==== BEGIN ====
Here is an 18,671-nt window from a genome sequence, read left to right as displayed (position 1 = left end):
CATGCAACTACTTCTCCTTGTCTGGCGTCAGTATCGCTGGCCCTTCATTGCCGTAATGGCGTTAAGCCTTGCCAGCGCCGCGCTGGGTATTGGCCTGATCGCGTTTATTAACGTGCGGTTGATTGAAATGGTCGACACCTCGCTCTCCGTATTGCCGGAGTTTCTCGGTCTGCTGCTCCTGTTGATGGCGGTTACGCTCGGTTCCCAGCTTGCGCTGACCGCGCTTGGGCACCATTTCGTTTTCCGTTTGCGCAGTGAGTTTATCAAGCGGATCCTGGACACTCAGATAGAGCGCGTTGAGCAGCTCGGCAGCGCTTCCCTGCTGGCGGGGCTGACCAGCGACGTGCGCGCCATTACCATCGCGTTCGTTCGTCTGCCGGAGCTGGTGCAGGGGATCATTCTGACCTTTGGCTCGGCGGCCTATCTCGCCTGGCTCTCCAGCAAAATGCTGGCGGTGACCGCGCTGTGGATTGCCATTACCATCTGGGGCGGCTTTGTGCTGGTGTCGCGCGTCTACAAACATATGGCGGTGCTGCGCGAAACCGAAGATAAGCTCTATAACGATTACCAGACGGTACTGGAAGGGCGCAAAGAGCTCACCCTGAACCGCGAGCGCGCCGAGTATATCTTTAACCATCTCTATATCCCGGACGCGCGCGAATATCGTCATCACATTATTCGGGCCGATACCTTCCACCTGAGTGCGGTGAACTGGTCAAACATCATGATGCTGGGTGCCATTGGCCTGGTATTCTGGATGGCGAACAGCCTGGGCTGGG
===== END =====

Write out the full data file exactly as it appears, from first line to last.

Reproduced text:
Here is an 18,671-nt window from a genome sequence, read left to right as displayed (position 1 = left end):
CATGCAACTACTTCTCCTTGTCTGGCGTCAGTATCGCTGGCCCTTCATTGCCGTAATGGCGTTAAGCCTTGCCAGCGCCGCGCTGGGTATTGGCCTGATCGCGTTTATTAACGTGCGGTTGATTGAAATGGTCGACACCTCGCTCTCCGTATTGCCGGAGTTTCTCGGTCTGCTGCTCCTGTTGATGGCGGTTACGCTCGGTTCCCAGCTTGCGCTGACCGCGCTTGGGCACCATTTCGTTTTCCGTTTGCGCAGTGAGTTTATCAAGCGGATCCTGGACACTCAGATAGAGCGCGTTGAGCAGCTCGGCAGCGCTTCCCTGCTGGCGGGGCTGACCAGCGACGTGCGCGCCATTACCATCGCGTTCGTTCGTCTGCCGGAGCTGGTGCAGGGGATCATTCTGACCTTTGGCTCGGCGGCCTATCTCGCCTGGCTCTCCAGCAAAATGCTGGCGGTGACCGCGCTGTGGATTGCCATTACCATCTGGGGCGGCTTTGTGCTGGTGTCGCGCGTCTACAAACATATGGCGGTGCTGCGCGAAACCGAAGATAAGCTCTATAACGATTACCAGACGGTACTGGAAGGGCGCAAAGAGCTCACCCTGAACCGCGAGCGCGCCGAGTATATCTTTAACCATCTCTATATCCCGGACGCGCGCGAATATCGTCATCACATTATTCGGGCCGATACCTTCCACCTGAGTGCGGTGAACTGGTCAAACATCATGATGCTGGGTGCCATTGGCCTGGTATTCTGGATGGCGAACAGCCTGGGCTGGG